4D Quaternion Julia Set Ray Tracer
Published on 20 September 2009
A quaternion Julia set is a four-dimensional equivalent of the standard two-dimensional fractal. By taking a 3D 'slice' through the 4D space it is possible to visualise a solid fractal.
This quaternion Julia set ray tracer is a port of Keenan Crane's Cg GPU implementation for Adobe Pixel Bender and a more general GLSL shader patch for Quartz Composer. The Pixel Bender version lets you render out high resolution images in Photoshop CS4 (or animate the parameters in After Effects). The Quartz Composer patch lets you animate any parameter in real-time.
The maths bit
Complex numbers have two components that define a point in a plane and are the core build blocks of fractal calculations. In 1843 the Irish mathematician Sir William Rowan Hamilton developed quaternions as a way of describing complex points in three-dimensional space. The only snag was he had to add a fourth dimension to make the maths work (hence the quad part of the name). Whilst complex numbers are described as the sum of a real and imaginary component: z = a + bi, quaternions are similar but have three imaginary components: z = a + bi + cj + dk
Fractals can be calculated using quaternions with the usual equation zn+1 = zn2 + c where we track which points have a magnitude greater than the bailout threshold. The problem is trying to visualise the set of 4D points in 3D space. At this point I'll direct you to an excellent write-up Keenan has posted that describes the process in detail.
The ray tracing bit
The ray tracing is actually more like the ray-marching process I used in the procedural terrain renderer; a ray vector is fired into the scene and stepped forward until it gets within a collision threshold of the fractal. This brute-force approach is very inefficient but fortunately there are couple of optimisations that can be taken advantage of.
Firstly, a bounding sphere is defined as the limit of the fractal and used as the starting point for the initial ray vector for each pixel. This removes any unnecessary stepping at the start.
Secondly, there is a distance estimator function that will return the distance to the closest point on the Julia set for any z point in quaternion space. The distance estimator accelerates the ray tracing by a method called unbounding volumes, described in the paper Ray Tracing Deterministic 3-D Fractals [John Hart et al, 1989]. At each point of the rays journey through quaternion space the distance estimator returns the distance to the closest point in the Julia set. It means the next step the ray takes can be of this amount, which greatly reduces the overall number of steps required to intersect the fractal surface.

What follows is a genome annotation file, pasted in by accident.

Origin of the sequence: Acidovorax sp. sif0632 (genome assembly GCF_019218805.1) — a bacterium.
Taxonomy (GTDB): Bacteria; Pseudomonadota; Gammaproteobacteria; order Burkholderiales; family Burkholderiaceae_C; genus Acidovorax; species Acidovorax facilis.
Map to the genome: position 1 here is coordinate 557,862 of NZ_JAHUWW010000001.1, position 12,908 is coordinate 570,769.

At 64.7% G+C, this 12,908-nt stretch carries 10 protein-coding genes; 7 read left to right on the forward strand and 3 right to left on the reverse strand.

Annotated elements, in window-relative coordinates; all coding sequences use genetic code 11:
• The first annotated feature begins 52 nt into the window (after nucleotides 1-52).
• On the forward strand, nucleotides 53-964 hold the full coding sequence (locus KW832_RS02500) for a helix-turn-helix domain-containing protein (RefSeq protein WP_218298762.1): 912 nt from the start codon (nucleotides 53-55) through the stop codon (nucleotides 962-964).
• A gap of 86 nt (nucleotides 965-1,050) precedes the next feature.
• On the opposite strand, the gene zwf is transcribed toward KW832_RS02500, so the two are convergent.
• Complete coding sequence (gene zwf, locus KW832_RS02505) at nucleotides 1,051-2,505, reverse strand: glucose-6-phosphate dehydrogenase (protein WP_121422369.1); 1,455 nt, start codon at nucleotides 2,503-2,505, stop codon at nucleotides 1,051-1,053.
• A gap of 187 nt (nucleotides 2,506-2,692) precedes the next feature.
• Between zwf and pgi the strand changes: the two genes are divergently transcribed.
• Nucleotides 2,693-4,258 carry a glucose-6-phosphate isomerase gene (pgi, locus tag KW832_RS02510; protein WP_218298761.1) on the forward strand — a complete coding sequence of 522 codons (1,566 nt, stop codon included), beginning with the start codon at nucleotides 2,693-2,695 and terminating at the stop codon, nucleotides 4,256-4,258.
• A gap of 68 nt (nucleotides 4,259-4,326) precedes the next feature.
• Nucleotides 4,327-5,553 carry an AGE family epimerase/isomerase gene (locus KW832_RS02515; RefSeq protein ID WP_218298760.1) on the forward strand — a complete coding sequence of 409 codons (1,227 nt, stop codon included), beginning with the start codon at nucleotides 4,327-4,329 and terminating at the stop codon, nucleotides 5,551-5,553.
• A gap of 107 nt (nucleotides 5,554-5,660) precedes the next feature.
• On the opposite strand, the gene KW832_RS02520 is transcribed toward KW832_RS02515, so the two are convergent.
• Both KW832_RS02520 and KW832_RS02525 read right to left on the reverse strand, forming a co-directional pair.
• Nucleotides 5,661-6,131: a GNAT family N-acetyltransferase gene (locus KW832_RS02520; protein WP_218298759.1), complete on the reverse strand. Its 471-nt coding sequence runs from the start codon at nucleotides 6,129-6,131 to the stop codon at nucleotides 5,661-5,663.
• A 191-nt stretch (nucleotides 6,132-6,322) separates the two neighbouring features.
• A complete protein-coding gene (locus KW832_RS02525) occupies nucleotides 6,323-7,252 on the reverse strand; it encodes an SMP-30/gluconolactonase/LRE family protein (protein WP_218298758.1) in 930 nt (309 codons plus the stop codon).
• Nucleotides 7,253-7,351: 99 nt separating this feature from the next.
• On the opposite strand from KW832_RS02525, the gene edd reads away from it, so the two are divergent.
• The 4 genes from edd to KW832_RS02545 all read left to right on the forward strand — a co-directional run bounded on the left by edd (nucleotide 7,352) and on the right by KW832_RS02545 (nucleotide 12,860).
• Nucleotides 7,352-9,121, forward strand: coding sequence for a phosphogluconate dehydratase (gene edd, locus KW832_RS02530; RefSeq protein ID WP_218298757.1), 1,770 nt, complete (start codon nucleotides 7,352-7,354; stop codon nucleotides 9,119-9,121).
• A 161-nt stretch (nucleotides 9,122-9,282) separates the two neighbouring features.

When the ray comes within a defined collision distance, epsilon, of the fractal surface the ray marching is stopped. Note, a fractal has an infinite level of detail so the epsilon factor acts to smooth out the surface and make it renderable.
The normal vector for each point is generated from the gradient of the approximate fractal surface. The full technique is described in the paper mentioned above.
Shading and ambient occlusion
My contribution with this shader is the addition of a basic ambient occlusion (AO) parameter. AO darkens areas of a surface that are in close proximity and less likely to receive light from its surroundings. When combined with standard shading, ambient occlusion gives a far more realistic looking image.
AO has been applied to quaternion Julia set fractals before by Inigo Quilez and animated here. However, these implementations are quite involved requiring multiple passes and extra sampling. The implementation used in this ray tracer is just an approximation and not physically accurate, but does add a visual improvement at very little additional computational cost.
Simply darken the surface by a factor proportional to the number of ray tracing steps taken for each point and the result is comparable to ambient occlusion. It works thanks to a side effect of the unbounded volume ray tracing approach; points that are least occluded are likely to be reached in fewer steps as the distance estimator function will return a large step size for the ray. Whereas rays to points nested in creases or dips will require more steps because the neighbouring surfaces will cause the distance estimator to return a smaller step size.
The image below illustrates the different components that makes up the final surface. Top row, left to right: pure ambient occlusion, pure phong. Bottom row: ambient occlusion and phong combined, and finally everything; a base colour with specular highlights and ray traced shadows.
Download and installation
Download the Quaternion Julia set ray tracer
Updated 14/12/2009 to fix an After Effects rendering bug.
For Pixel Bender open the QuaternionJulia.pbk file with the Adobe Pixel Bender Toolkit or copy it into the Pixel Bender Files folder in your Photoshop CS4 installation directory (you will need to have installed the PB plugin for Photoshop first).
The Quartz Composer patch was created with Quartz Composer 4, which is part of the new XCode. It will also work with QC3 as the patch is just a GLSL shader. I've had it running without antialising at up to 30fps @ 600x400 on my iMac with an NVIDIA GeForce 8800GS.
Just after porting this to Quartz Composer I discovered that Apple have released an OpenCL implementation for Snow Leopard. With native support now built into Snow Leopard, OpenCL opens up some very exciting possibilities for future projects.
Last updated: 14 December 2009